David Bowie Signed Ziggy Stardust Pencil By Artist Terry Pastor
Date: 1972 Published 2006
Signed By: David Bowie & Terry Pastor In Pencil
Edition: 195 World Wide
Dimensions: Image 19 x 19″ / Paper 26 x 27″
Atelier: Kaleidoscope, UK
Medium: Screenprint & Giclee on Somerset Velvet Enhanced, 330 gsm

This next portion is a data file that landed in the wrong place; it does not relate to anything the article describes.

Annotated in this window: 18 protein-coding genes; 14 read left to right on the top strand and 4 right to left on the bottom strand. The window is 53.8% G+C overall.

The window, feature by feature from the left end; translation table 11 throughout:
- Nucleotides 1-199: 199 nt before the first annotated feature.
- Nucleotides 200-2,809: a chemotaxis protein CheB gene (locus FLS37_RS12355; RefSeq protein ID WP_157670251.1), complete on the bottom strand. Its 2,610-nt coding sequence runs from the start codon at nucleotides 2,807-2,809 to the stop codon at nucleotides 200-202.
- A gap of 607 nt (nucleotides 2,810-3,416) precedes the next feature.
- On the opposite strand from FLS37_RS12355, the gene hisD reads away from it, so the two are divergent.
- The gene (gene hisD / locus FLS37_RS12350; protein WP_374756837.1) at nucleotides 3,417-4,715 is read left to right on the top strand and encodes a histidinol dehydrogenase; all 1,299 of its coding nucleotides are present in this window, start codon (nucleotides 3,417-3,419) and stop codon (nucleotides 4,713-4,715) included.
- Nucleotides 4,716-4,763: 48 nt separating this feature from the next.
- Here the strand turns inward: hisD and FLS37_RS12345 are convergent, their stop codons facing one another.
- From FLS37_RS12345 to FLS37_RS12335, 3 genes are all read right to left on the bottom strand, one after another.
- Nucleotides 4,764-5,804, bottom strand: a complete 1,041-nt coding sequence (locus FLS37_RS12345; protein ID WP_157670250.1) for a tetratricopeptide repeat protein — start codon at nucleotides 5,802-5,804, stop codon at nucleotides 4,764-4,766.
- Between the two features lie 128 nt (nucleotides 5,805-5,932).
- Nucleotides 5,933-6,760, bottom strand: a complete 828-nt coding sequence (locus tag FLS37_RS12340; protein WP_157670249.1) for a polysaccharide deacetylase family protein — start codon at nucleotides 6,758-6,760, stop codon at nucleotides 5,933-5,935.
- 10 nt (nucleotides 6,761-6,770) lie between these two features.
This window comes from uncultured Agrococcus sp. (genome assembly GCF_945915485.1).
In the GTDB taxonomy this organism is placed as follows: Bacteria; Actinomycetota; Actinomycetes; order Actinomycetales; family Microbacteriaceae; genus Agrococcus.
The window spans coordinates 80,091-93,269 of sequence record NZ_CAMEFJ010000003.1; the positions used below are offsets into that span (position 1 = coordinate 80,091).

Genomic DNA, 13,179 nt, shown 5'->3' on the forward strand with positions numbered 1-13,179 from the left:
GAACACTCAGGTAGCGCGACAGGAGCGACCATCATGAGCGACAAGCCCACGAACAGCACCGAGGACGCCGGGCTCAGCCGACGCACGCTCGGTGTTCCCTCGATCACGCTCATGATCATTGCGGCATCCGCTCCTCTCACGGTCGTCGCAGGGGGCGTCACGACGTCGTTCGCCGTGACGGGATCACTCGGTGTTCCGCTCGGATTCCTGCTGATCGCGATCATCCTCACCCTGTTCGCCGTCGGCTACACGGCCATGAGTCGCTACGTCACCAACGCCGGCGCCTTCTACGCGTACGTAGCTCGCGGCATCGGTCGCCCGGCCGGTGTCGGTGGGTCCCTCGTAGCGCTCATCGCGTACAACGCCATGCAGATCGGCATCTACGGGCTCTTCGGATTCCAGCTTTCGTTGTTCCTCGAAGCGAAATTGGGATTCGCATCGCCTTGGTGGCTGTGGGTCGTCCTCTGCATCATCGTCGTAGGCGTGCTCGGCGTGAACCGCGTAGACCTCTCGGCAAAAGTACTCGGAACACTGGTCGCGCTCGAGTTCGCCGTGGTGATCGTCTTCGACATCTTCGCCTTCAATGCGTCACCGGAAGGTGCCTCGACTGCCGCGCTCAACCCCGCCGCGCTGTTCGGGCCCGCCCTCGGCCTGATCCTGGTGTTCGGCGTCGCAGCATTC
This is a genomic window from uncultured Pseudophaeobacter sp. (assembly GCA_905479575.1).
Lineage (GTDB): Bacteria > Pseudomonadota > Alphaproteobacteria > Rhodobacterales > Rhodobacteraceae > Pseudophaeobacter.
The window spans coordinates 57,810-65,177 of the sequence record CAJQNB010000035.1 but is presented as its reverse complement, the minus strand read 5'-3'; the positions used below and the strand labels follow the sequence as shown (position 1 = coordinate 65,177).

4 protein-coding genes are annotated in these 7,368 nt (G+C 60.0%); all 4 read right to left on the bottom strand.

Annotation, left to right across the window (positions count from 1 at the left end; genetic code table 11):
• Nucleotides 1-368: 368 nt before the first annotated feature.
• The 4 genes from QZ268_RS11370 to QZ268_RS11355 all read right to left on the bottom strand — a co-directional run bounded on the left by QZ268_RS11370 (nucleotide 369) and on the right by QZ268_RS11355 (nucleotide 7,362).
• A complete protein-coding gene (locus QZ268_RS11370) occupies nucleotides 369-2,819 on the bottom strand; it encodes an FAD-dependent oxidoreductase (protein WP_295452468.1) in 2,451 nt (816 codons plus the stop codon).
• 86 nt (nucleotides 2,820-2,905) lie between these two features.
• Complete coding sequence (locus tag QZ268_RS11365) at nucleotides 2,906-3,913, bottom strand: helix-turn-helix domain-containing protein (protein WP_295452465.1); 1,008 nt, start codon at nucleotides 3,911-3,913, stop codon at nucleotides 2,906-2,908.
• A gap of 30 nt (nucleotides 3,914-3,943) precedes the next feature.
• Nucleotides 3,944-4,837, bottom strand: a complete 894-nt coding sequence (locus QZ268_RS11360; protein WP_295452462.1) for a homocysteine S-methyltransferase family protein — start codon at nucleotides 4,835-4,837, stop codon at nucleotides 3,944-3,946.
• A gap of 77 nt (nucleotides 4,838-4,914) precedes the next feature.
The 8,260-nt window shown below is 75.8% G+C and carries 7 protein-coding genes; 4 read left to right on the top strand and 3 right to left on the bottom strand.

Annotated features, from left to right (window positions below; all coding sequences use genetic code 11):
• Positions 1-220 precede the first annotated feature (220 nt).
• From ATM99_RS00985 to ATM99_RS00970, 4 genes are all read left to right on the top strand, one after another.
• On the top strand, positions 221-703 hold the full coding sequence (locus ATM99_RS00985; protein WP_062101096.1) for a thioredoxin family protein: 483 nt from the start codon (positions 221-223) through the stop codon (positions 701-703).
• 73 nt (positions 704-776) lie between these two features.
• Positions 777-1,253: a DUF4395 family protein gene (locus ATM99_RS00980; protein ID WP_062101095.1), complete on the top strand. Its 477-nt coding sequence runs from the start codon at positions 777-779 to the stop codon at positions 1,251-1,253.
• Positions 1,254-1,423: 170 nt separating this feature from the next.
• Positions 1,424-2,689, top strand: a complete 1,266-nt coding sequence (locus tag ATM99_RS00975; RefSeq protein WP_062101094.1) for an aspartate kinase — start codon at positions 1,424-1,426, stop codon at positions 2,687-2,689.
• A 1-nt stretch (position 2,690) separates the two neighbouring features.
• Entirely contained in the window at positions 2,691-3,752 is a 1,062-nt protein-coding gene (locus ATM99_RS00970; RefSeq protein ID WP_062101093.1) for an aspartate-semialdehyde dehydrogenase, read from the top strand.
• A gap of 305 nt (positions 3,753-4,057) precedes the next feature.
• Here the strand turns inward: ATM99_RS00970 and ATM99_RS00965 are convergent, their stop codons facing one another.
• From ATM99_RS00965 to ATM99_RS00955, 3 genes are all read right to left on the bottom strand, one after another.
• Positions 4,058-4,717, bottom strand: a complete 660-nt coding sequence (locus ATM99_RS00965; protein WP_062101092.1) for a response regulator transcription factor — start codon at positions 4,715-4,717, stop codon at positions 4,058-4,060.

Limited edition (195, with 20 artist proofs), color silkscreen and giclee’ fine art print made from the original artwork, printed on Somerset Velvet Enhanced 330gsm paperProduced by Terry Pastor with David Bowie. Signed and numbered by the artist, Terry Pastor, and counter-signed by David Bowie. Printed by Kaleidascope, Birmingham, UK, 2006Print size 28″w x 27″h, Image size 18.9″ x 18.9″ Unmatted/unframed. The photograph that serves as the basis for this cover image shows Bowie-as-Ziggy standing on London’s trendy Heddon Street. Many Bowie fans seek out this spot on trips to London (although the phone booth shown in the background as removed years ago). In the words of Terry Pastor – “I was given a black and white photograph printed on matte paper – David Bowie’s management wanted some colour put into it. I also did the cover for his previous LP, Hunky Dory. This was also a black and white photo that I coloured up in the same way. Perhaps this is why the label decided that the Ziggy cover would be similar? I applied the colour using photo-dyes with an airbrush. The lettering for the front cover (which isn’t included on this print) was lettraseted (rub-down transfer lettering) – a very hands-on way of doing things, but in 1972 that was the way things were done. No Mac computers in those days! I was working on the back cover one evening at my studio, which at the time was in Covent Garden, London when I received a phone call from David asking how the cover art was going. I told him I had finished the front and was working on the back cover photograph. He was very excited hearing that, having no idea there was an image for the back cover. He asked me what the image was, and said that he was really looking forward to seeing it. From that you can assume David didn’t have any real input into the art direction at this stage of the cover. He probably had much more input when the photograph was being shot. The back cover, featuring Bowie in a phone box was done in exactly the same way.